How hot does it have to be to legally leave work?


A SECOND heatwave has hit the UK and if you don’t have air conditioning in your office,also you feel too hot you could be left sweltering.

Temperatures are forecast to hit the early 30s in the coming days as Brits buckle in for more sun.

If you do have to head to work when you would rather be off to your nearest beach or pool, we explain what rights you have when it’s too hot in the office.

What rights do I have if it’s too hot in the office?

There’s no minimum or maximum temperature for offices or other places of work enshrined in law currently.

What employers have to do is ensure conditions are “reasonable” – but this is obviously very vague.

The Health and Safety Executive (HSE) is a government agency responsible for the “encouragement, regulation and enforcement of workplace health, safety and welfare”.

It has previously suggested workplaces should have a minimum temperature of 16C and in cases where work is very physical, it suggests a lower 13C.

This is because you are more likely to build up body heat in an environment where you are engaging in physical work.

The GMB workers’ union last month called for a legal limit on how hot it can be in a workplace after the Met Office issued a red weather warning for extreme heat.

The GMB union said workers should not have to contend with temperatures any higher than 25C

Unfortunately, the HSE has said it can’t give a meaningful maximum temperature.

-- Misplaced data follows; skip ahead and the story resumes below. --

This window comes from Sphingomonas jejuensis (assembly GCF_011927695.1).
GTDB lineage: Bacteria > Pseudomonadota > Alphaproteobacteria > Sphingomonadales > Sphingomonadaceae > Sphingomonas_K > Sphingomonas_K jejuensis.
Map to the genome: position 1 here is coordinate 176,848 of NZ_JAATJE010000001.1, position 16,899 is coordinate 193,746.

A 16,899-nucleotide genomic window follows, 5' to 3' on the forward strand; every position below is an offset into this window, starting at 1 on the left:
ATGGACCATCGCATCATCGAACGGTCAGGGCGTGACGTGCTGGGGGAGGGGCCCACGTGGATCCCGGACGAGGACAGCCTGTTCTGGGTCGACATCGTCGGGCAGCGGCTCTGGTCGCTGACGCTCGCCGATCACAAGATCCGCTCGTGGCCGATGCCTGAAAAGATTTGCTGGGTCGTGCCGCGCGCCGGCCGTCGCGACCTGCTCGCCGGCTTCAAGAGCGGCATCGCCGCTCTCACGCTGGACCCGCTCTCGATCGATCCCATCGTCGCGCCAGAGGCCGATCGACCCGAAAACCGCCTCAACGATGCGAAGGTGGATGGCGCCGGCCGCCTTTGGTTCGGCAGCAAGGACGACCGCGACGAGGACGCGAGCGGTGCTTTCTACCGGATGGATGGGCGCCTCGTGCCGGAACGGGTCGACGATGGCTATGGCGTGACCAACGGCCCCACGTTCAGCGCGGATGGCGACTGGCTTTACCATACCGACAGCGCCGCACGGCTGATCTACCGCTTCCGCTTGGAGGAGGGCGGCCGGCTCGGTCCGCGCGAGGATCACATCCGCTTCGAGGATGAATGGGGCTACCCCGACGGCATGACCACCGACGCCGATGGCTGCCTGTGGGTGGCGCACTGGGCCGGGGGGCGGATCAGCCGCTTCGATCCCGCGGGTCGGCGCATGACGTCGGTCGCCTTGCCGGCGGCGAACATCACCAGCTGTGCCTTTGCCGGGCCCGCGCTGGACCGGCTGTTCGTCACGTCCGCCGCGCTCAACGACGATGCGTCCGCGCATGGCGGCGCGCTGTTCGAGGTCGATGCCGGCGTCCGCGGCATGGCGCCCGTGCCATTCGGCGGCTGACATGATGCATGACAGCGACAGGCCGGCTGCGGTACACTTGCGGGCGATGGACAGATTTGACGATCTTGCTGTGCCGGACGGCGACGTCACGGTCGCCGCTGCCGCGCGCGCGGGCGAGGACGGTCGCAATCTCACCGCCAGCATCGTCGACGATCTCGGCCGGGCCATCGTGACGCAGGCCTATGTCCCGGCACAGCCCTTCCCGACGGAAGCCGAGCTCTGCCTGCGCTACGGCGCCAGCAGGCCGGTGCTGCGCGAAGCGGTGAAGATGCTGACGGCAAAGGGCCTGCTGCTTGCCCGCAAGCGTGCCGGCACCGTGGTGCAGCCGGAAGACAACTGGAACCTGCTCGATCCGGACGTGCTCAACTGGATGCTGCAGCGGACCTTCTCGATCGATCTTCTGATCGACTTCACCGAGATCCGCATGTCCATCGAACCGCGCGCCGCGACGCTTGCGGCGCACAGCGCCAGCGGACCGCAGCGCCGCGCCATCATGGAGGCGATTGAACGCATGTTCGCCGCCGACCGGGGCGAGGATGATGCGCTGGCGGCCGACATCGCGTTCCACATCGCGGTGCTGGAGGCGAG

This is because some kinds of businesses will be hot simply because of the type of work carried out there – such as glassworks or bakeries.

The HSE guidelines say employers should make sure their workers have access to water and monitor their wellbeing in hot weather.

If you’re in the sun and heat for too long, you can begin to suffer from heat stress. Typical symptoms are:

  • an inability to concentrate
  • muscle cramps
  • heat rash
  • severe thirst – a late symptom of heat stress
  • fainting
  • heat exhaustion – fatigue, giddiness, nausea, headache, moist skin
  • heat stroke – hot dry skin, confusion, convulsions and eventual loss of consciousness. This is the most severe disorder and can result in death if not detected at an early stage

The HSE says: “If a significant number of employees are complaining about thermal discomfort, your employer should carry out a risk assessment, and act on the results of that assessment.”

That means if you’re uncomfortable, you should tell your boss or HR and if enough people complain the business needs to investigate.

If you’re vulnerable, such as menopausal or pregnant, you should mention this as well.

You may not get to work from home though, instead the business might provide fans, relax dress codes, turn up air con, or look at other measures to make things more comfortable.

People working from home may also be struggling. Here’s our top tips for beating the heat.

What are the temperature recommendations?

The Chartered Institute of Building Services Engineers recommends the following temperatures for different working areas:
• Heavy work in factories: 13°C
• Light work in factories: 16°C
• Hospital wards and shops: 18°C
• Offices and dining rooms: 20°C

What are my rights if I need to take public transport?

Each transport company sets its own policies – and there’s no law about temperatures during a heatwave.

This can mean that travellers face extremely high temperatures.

For example, in 2018, Londoners complained of 42C temperatures on the Tube – higher than the legal limit for transporting cattle.

Transport for London has said that all Tubes will be air-conditioned by 2030.

It’s no longer the law to wear face coverings on public transport, but you’re asked to wear one on the tube or in crowded places, be careful not to overheat if it’s causing you discomfort.

Make sure you bring a bottle of water with you and if possible wear cool, loose clothing.

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